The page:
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While I was still craving pizza, I was beginning to see the bright side of not spending money. My friends invited me to a show on campus, but even the $3 admission fee was too much for me.

But when everyone left for the night, my remaining roommate and I baked cookies, had a heartfelt discussion in the kitchen, and then went our separate ways to watch Netflix in our own rooms. I was originally worried about being left out, but I realized that just because I'm having a different experience than my friends doesn't mean my experience isn't just as fulfilling.

I really hit my stride on day four. I only had to go to one class, so I didn't even think about buying food on campus when I could eat at home. I spent the day by myself and enjoyed it so much that when some of my friends invited me to a free concert that night, I declined so I could stay in and watch The Bachelor.

I started really feeling the itch of needing to buy things on day five. One of my roommates bought pizza bagels on her way home from class and made them for lunch, fueling my ongoing craving for pizza. Then another friend Snapchatted me while she was eating at a favorite restaurant of ours that was closing down the next day. It also took all of my willpower to not buy a snack before my last class. But I persevered.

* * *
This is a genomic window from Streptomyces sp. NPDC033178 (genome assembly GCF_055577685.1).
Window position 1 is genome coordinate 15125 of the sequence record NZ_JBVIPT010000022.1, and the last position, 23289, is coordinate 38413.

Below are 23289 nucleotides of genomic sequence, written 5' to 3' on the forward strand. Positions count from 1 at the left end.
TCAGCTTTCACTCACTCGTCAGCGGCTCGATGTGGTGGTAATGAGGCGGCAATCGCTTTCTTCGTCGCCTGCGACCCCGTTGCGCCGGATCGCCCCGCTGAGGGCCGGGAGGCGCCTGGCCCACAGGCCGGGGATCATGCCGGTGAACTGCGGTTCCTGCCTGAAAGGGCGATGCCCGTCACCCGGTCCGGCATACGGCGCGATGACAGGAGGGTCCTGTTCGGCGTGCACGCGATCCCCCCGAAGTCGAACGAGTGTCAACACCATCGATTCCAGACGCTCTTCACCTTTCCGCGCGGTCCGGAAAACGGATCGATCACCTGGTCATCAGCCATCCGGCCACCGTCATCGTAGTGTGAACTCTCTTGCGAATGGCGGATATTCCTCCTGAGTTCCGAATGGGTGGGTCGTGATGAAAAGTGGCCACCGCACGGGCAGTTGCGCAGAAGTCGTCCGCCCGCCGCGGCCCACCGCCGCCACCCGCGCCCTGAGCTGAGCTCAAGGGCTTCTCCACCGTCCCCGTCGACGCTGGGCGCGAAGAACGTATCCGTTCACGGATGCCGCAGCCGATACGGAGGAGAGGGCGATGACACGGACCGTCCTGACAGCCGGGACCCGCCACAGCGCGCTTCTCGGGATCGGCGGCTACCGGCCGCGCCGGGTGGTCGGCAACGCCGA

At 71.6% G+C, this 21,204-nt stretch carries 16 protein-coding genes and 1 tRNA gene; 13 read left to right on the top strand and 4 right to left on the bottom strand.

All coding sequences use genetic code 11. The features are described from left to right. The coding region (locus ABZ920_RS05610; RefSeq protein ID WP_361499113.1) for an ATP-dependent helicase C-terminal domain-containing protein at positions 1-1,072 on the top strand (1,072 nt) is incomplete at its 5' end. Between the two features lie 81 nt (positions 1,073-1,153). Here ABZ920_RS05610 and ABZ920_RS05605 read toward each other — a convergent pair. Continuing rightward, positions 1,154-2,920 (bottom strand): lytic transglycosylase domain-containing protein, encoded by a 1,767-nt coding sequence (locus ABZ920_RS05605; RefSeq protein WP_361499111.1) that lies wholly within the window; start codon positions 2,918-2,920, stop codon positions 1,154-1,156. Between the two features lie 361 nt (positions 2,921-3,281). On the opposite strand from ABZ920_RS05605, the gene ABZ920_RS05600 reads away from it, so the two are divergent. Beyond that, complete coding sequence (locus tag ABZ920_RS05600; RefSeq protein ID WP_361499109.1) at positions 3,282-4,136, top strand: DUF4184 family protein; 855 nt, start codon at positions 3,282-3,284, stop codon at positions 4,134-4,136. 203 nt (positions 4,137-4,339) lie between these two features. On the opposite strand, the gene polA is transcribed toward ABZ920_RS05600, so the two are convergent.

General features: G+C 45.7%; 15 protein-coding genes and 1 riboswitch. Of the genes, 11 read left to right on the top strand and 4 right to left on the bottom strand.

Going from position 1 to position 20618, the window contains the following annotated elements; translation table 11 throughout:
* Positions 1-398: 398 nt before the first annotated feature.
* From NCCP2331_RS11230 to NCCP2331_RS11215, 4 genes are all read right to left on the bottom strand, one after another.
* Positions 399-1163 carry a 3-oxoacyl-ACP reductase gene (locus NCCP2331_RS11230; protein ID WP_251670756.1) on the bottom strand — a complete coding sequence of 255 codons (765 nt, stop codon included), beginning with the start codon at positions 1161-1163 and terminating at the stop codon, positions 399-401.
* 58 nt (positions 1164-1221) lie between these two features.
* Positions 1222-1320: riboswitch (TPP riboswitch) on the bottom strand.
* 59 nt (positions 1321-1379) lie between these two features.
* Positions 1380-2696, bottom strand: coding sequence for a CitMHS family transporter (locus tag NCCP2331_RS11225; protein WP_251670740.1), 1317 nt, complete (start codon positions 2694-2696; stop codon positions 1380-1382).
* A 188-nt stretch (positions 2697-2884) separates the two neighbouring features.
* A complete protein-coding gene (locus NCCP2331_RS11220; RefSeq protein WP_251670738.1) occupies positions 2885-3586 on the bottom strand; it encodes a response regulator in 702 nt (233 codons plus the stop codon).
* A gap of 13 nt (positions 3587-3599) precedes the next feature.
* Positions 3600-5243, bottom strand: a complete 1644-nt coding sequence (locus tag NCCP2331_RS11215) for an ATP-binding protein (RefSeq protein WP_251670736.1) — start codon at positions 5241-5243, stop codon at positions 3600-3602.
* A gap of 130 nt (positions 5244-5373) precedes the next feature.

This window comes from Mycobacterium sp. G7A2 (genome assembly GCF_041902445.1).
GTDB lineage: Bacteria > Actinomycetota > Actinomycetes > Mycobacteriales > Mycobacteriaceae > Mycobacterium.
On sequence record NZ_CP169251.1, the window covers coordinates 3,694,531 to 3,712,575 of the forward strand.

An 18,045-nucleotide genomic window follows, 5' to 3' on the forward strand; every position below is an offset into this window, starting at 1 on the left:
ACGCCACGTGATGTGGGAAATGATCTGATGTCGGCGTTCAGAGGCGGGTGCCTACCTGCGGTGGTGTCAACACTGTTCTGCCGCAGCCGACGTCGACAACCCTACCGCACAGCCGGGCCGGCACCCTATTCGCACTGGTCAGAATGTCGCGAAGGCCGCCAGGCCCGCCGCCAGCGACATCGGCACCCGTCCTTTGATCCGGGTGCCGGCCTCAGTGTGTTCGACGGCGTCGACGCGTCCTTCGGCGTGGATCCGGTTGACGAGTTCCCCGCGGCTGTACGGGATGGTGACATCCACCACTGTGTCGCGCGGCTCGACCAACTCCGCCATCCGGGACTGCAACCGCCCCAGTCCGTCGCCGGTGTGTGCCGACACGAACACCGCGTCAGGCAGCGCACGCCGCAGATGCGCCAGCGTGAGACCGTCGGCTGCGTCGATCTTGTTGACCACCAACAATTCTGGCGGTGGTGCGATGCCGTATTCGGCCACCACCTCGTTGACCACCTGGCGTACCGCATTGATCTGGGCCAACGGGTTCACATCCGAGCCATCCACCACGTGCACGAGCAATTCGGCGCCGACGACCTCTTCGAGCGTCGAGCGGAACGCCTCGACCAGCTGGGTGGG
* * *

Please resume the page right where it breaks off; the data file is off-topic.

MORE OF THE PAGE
When I went to make dinner, I realized I had bagels, tomato sauce, and shredded mozzarella cheese. So I made a pizza bagel and finally cured my incessant craving. I finished this day feeling like a champ.

I was dying in my 9:30 class without my usual trip to Starbucks. Once I finally woke up, I went through most of the day seamlessly without money. That is until all of my friends decided to do a late-night snack run and one of them even offered to get me something. Since promising to pay someone back after the experiment is against the rules, I sadly declined and went to bed feeling just a little bit hangry.

I didn't even realize this was my last day of the experiment until it was halfway over. Someone asked me how this experiment went and I said, "It was amazing. I never need to spend money again!" While I knew that wasn't true because I need to eat and pay bills, I also realized I don't need to spend as much money as I normally do.

Going into this week, I expected to learn a lot about my relationship with money. But I actually learned more about the role money plays in my relationships. I expected most of my issues this week to revolve around food, but I found that I spend a lot more on maintaining my friendships. My cash-free week shined a light on the fact that sometimes I spend money on things with friends that I'm actually not all that into. It became much easier to say no when something being too expensive was my excuse instead of "Thanks, but I'd rather watch The Bachelor. Sorry!"

I still buy food when I crave something specific, but I've become more conscious about what I spend my money on. If my friends are interested in doing something that I'm not, I know that missing out isn't the worst thing in the world. It's easy to say yes to things when your bank account is full, but I'd much rather save the spending for when I'm truly invested.

Check out the “Get Money” stream in the Bustle App for more tips and tricks on how to save and spend your money.